Rolls-Royce cars are the epitome of luxury motoring. The mere mention of its name conjures up an image of a regal automobile with an impeccably dressed chauffeur waiting by its side. But anecdotal evidence shows that most Rollers are self-driven by multiple platinum hip-hop rappers or, in Singapore’s case, the patriarch.

Not that it’s a bad thing. After all, driving one is guaranteed to be an effortless affair as driver and occupants are cocooned in the luxurious confines of a cabin wrapped only in the finest leather that have been hand-stitched to exacting specifications. But “dynamic” was never a word associated with the brand – until recently.

The brand from Goodwood has touted this new “baby” Rolls as the most dynamic and powerful the company has built. Under the long bonnet of the Wraith is a 6.6-litre V12 turbocharged engine. It produces 624 bhp and a whopping 800 Nm of torque that is delivered from a mere 1,500 rpm. It can dash from a standstill to the benchmark 100km/h in 4.6 seconds. Interestingly, Rolls-Royce has avoided using the word “sporty” anywhere to describe this latest model. Not the website, not the brochure and not even the PR folks who were careful to avoid the S-word.

And rightfully so.

Despite the blistering acceleration figures, it never feels thuggish or brutal. It still wafts, albeit really quickly. One would notice, however, that the steering has more bite when tackling corners and the suspension is a tad firmer than any other RRs in the current line-up. Alas, it doesn’t pretend to be a tarmac-scorcher. It just wants to be a 2.5-tonne behemoth that is still athletic enough to stave off chasing paparazzi.

Apart from its eye-raising performance, the Wraith’s sleek roofline defines the proposition of this Grand Tourer. It’s stately, no, make that imposing. It’s not just its physical size, but the upright design of its front facade that exudes power and command. It’s no wonder other drivers turn to gawk as you hurtle past, pedestrians stop in their tracks to stare, and children and their grannies point. This is as much a car to be driving as to be seen in.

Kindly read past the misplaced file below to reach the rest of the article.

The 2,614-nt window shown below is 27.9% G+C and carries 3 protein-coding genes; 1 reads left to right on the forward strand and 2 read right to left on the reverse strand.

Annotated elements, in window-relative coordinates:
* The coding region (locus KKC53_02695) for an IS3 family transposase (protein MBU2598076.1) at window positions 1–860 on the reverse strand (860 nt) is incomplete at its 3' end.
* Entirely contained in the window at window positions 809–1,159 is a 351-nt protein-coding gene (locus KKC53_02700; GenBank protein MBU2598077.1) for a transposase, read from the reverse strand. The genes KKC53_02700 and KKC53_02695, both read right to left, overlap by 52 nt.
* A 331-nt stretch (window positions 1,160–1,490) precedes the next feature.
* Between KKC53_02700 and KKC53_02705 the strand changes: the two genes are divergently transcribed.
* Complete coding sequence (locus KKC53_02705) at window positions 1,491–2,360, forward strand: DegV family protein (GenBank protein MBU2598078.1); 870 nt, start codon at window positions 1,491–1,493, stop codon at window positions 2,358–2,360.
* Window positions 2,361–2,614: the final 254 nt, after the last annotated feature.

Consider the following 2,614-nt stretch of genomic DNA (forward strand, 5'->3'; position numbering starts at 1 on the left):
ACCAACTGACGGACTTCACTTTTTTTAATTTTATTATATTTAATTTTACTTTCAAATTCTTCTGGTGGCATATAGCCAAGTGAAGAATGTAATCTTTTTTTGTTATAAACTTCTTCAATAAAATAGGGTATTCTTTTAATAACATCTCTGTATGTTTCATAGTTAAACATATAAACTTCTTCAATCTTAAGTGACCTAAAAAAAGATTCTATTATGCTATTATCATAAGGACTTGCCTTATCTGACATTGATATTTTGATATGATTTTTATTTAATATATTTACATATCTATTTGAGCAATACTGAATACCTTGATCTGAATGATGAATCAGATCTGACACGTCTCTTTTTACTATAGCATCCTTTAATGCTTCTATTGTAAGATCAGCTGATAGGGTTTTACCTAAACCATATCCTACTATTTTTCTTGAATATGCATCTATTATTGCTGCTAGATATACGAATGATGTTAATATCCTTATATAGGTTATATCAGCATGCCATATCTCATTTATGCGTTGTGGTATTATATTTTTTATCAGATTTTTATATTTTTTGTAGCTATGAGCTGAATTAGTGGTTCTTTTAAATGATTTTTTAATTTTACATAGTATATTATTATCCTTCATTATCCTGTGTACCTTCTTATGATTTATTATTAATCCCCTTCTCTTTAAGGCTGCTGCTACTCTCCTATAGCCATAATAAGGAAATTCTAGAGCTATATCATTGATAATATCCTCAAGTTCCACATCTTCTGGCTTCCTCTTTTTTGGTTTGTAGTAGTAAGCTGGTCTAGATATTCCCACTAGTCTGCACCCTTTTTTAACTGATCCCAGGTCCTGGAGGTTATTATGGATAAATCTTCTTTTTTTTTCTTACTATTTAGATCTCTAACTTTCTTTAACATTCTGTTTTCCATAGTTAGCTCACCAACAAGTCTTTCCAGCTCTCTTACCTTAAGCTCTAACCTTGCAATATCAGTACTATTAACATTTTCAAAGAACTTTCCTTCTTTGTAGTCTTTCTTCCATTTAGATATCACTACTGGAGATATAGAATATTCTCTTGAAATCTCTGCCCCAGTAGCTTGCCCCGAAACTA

The Wraith is currently the smallest Rolls on offer today – but it’s hardly as diminutive size as its name suggests. It is has real estate more expansive than the largest flagship limousines from the Three-Pointed Star, Four Rings or its parent-company with the Blue-Roundel. Even its closest competitor, the Bentley Continental GT Speed, is a good 463mm shorter.

Entry into the cabin is in familiar Rolls-Royce fashion: you step into the car, instead of climbing into the car – thanks to the rear-hinged, frameless coach doors. Accessing the rear seats are also easier with this unique configuration. The doors can be manually pulled shut, or with the aid of a button that shuts the door automatically.

Like all other Rolls models on sale, the Wraith also has the trademark umbrellas hidden in the A-pillars. This is particularly useful for those rainy days without having to wet the thick-pile wool carpets that adorns the floorpan with your soggy brolly.

Such are the subtle details that Rolls-Royce has put into each carefully manufactured automobile.

But other features aren’t as discrete. The Starlight Headliner is a shining example, literally. You can have your own personal starry sky – even in the day – thanks to 1,340 optic fibres sewn into the roof liner.

New to the Wraith is the Spirit of Ecstasy Rotary Controller that allows you to navigate through the entertainment, telephone and navigation systems by swiping your fingers over its surface. An interesting feature hidden in the infotainment system is the Office feature that even boasts a voice recorder that allows you to take notes of your Eureka moment as you are driving.

A less visible technological advancement is the satellite navigation-based transmission that helps the smooth eight-speed gearbox predict the road ahead and chooses the right gear for the terrain. However, this is so technologically advanced that it has to be disabled in countries like South Korea due to national security issues. In Singapore, the lack of detailed GPS data for road inclinations mean that the system is also disabled. Nevertheless, the smooth-shifting transmission is so smooth that you hardly feel the need for any more sophistication, especially on the rather flat roads we have here.

Priced above the million dollar mark, depending on the options you choose, there are few obvious options including out and out hypercars. But there are none that offer such opulence befitting royalty. While self-driving a Rolls-Royce may seem like an absurd notion elsewhere in the world, the unique consumption habits here makes a strong case for the Wraith as its driver-focusedness means you get to luxuriate in the finest motor car and enjoy the drive at the same time.